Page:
By Mark Saldana 

Rating: 3 (Out of 4 Stars)

If the names Ed and Lorraine Warren do not sound familiar, then perhaps one of their most famous cases will ring a bell. The Warrens are famous paranormal investigators best known for studying the events surrounding the Amityville haunting which thusly inspired the Amityville Horror book and movie.  The Conjuring film, which serves as a prequel of sorts to their work in Amityville, covers an earlier investigation of a haunting in Harrisville, Rhode Island which has plagued the beleaguered Perron family.

The film introduces the fascinating couple that is the Warrens and gives audiences a glimpse into their work and methods in investigating paranormal activity. These real life ghost busters have spoken of and written about several of their experiences with ghosts and demons. Whether or not one actually believes in this phenomena, there can be no denying that their stories (whether fact or fiction) can make for some thrilling and frightening horror films. Director James Wan (Saw, Insidious) does just that in a film that delivers good on its promises to intrigue and frighten.

During the 1970s the Warrens had already built themselves a career based on educating on and investigating all matters paranormal.  In 1971, Ed (Patrick Wilson), a demonologist, author and lecturer with his wife Lorraine (Vera Farmiga), a clairvoyant, have chosen to mostly share their knowledge to empower those victimized, or believed to be victimized by ghosts and otherworldly creatures.  Shortly after moving into an old Rhode Island farmhouse Roger (Ron Livingston) and Carolyn Perron (Lili Taylor) and their five daughters begin to experience bizarre phenomena such as strange noises and ghosts, among other activity. When the family begins to feel that their lives are in danger, Carolyn seeks out the help of the Warrens who are reluctant to help at first, due to a bad experience involving an exorcism in their last major case.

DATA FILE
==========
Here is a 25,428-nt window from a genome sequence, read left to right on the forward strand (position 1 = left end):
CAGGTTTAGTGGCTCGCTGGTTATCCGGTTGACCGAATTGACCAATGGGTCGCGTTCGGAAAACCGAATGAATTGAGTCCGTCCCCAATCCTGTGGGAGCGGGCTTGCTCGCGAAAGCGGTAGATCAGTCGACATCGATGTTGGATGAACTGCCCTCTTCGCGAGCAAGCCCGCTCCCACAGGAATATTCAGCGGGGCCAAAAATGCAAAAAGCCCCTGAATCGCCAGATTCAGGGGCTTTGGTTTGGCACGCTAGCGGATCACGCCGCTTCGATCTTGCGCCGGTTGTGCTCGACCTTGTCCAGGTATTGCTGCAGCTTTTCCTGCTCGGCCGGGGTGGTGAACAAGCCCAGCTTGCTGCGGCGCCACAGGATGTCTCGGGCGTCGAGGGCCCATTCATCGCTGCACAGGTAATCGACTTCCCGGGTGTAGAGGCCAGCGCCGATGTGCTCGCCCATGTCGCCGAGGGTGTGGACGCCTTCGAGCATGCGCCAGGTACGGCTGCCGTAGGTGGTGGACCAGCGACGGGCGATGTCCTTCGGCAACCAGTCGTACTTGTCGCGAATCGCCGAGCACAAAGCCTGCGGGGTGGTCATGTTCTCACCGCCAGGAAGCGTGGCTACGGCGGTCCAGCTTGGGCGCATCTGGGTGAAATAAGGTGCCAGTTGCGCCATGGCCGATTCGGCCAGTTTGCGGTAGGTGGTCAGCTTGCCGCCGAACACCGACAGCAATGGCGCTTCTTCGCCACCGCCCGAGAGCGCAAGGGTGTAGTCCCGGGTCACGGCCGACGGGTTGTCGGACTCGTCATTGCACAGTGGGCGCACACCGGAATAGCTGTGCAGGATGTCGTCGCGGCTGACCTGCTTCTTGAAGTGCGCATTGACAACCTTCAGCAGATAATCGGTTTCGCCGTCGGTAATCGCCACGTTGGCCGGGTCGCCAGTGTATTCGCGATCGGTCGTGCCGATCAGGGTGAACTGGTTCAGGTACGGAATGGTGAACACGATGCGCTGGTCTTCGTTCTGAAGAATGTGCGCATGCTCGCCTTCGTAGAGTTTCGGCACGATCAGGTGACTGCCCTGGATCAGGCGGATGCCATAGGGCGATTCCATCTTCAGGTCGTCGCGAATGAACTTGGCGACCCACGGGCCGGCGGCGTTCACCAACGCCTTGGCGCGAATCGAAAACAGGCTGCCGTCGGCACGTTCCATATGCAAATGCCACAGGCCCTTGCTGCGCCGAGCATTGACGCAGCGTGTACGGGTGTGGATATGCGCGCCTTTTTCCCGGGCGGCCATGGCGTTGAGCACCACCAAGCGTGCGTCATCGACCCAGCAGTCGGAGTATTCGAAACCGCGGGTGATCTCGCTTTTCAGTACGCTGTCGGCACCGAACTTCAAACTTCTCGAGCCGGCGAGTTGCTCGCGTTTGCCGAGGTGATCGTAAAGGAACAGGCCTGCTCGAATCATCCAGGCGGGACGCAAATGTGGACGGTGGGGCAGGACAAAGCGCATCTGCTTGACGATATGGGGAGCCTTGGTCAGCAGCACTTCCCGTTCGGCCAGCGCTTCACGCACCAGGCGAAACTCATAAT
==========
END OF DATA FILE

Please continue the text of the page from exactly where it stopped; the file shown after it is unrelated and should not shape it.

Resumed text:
Even though Wan and his writers Casey and Chad Hayes don’t really bring anything strikingly new or original to the horror genre, they do succeed in making a solid and effective haunting/possession film. The film does a fine job introducing the intriguing Warren characters and the sympathetic Perron family and builds up the tension and frights quite effectively. Wan never overindulges in jump scares, but uses them well in a few scenes.  The film works beautifully on a more psychological level. I can honestly say that I sat entranced by the characters, story and scary activity taking place. I must tip my hat to Wan whose Insidious had nearly the opposite effect on me. There, he overindulged in loud noises, a loud invasive soundtrack, and jump scares galore which actually didn’t frighten me, but rather annoyed me. Wan has honed his technique and is working with a better script this time.

The climax of the film has its awesome moments, but some do feel a bit rehashed from loads of other horror films that have preceded it. Granted, it is difficult to outdo, match, and make breakthroughs in this genre without treading some familiar territory. Overall, I enjoyed the movie and felt that it could be the start of a fantastic new movie franchise.  I’d hate to suggest another remake of the Amityville Horror, but perhaps the Hayes brothers can write another version of the story focusing more on the Warrens’ involvement.

The entire cast offers adequate performances with no real standouts. Patrick Wilson who portrays Ed Warren, credibly fills his role, but his take on Ed is more or less the usual everyman character he normally plays. He has a nice screen presence and is effective as a mild mannered, seemingly down-to-earth guy, but has yet to blow me away with any of his performances. Vera Farmiga fulfills her role in a similar way here. She has a natural charisma and lovely appearance, but doesn’t really take too many risks with this character. At the same time, I found it refreshing that these characters weren’t given the quirky and bizarre treatment that similar ones have typically gotten in horror. Thankfully, the filmmakers and actors chose not to embrace these character tropes.

Livingston, Taylor and the actresses who play their daughters also offer genuine and dimensional characters which work well to earn the care and sympathy they deserve and need from their audiences. The Perron family is your average working class family with sweet and adorable children. They just want a happy, quiet and normal existence and most people will be able to relate to that.

The film is Rated R for frightening and violent scenes, but I do not recall any strong language or strong sexual content. It definitely isn’t a movie for young children, but it never gets profane or raunchy as a lot of horror films often do. Non-horror fans probably won’t get much out of The Conjuring, but I do honestly believe that those who enjoy this kind of picture will appreciate what it has to offer.

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